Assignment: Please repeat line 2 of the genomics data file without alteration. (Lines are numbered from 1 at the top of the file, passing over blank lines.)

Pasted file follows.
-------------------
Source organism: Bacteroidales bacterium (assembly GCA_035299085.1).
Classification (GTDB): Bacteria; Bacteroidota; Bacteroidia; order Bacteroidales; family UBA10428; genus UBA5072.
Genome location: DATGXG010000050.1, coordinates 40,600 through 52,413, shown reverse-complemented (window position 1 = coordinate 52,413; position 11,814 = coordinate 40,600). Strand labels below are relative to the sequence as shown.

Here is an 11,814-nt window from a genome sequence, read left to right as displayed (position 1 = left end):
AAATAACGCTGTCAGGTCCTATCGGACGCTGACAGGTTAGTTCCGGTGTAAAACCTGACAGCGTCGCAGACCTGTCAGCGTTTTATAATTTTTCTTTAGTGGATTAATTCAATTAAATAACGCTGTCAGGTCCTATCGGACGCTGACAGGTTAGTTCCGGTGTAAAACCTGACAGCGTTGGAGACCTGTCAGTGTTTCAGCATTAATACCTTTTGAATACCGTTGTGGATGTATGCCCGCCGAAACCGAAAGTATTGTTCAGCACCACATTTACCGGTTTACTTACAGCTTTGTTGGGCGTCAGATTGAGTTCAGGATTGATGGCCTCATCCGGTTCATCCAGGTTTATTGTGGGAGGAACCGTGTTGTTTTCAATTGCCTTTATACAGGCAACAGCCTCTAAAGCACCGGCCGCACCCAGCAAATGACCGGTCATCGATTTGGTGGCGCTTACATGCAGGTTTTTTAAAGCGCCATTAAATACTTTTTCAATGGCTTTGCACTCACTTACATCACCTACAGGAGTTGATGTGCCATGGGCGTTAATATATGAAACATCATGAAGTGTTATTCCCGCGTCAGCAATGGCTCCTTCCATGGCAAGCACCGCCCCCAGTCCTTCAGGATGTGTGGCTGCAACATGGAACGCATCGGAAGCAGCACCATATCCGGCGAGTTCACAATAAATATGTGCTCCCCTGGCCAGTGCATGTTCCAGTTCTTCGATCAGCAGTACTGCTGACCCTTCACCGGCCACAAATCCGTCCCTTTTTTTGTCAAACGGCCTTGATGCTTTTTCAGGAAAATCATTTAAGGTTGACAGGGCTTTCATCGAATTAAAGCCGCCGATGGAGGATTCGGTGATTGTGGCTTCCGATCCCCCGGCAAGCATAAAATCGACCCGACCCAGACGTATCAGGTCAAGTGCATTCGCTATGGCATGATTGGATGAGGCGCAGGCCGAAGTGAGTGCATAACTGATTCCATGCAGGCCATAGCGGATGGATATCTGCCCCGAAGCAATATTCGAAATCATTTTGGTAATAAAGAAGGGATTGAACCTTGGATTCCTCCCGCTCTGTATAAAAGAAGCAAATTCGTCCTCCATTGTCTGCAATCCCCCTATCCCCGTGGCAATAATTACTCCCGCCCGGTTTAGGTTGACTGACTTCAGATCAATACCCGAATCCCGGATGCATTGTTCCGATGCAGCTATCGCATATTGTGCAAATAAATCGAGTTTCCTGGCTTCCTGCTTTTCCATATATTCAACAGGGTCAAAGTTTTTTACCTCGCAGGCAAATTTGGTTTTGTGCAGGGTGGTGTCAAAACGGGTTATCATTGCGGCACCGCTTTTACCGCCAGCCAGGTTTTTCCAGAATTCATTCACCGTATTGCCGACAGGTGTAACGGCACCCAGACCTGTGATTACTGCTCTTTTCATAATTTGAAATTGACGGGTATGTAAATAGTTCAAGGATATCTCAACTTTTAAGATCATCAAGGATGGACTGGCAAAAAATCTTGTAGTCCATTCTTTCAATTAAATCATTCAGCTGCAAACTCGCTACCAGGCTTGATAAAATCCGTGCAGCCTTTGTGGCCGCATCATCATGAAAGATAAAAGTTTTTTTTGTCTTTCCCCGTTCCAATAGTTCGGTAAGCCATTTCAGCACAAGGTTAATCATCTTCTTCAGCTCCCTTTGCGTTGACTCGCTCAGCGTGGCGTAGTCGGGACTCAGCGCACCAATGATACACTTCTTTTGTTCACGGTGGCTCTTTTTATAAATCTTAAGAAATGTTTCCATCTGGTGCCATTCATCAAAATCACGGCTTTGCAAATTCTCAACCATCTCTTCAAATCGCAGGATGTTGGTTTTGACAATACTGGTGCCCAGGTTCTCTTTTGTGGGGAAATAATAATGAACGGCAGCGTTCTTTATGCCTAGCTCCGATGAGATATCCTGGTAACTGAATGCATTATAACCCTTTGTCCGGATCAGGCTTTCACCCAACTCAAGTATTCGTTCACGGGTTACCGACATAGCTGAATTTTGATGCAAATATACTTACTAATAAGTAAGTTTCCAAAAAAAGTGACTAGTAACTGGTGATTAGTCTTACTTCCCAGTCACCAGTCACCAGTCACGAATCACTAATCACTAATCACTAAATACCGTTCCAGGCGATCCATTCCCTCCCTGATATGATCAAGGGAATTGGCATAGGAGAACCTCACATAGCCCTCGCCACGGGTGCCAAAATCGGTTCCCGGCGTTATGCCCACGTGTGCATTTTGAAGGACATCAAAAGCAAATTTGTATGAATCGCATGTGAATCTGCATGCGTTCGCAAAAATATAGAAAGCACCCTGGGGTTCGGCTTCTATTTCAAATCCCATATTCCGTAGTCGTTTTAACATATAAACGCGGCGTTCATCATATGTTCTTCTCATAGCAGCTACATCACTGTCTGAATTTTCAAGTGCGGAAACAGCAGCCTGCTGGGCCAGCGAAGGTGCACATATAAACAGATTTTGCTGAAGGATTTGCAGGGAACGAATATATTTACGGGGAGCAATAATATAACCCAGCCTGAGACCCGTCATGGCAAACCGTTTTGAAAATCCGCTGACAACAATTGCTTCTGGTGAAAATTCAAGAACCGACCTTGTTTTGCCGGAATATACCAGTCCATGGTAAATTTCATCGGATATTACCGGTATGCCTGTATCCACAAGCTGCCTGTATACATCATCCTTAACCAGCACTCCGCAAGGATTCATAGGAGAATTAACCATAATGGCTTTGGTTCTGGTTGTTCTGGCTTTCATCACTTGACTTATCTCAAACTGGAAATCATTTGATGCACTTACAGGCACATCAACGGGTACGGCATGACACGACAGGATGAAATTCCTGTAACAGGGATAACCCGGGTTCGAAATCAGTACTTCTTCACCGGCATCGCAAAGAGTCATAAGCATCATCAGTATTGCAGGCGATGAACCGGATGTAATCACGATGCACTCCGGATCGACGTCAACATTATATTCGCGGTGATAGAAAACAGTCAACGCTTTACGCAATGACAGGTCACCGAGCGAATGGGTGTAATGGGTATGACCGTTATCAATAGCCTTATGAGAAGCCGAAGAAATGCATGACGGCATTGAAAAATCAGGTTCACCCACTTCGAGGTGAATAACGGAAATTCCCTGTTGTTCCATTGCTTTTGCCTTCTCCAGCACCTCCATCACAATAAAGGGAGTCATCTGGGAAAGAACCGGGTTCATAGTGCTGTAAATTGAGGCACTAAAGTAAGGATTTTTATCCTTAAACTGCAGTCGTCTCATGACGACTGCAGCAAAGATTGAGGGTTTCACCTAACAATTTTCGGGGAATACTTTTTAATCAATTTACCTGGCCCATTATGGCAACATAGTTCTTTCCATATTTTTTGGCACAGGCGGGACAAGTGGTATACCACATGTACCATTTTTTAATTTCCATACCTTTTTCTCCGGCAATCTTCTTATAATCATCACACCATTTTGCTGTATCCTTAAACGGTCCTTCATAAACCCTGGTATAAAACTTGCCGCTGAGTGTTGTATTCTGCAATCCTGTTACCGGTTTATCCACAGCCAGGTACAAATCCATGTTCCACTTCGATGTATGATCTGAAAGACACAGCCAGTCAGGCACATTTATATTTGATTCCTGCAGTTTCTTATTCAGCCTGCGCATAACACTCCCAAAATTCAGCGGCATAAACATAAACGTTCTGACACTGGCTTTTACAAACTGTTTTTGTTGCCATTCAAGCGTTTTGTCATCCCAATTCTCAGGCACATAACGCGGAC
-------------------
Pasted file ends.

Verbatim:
Classification (GTDB): Bacteria; Bacteroidota; Bacteroidia; order Bacteroidales; family UBA10428; genus UBA5072.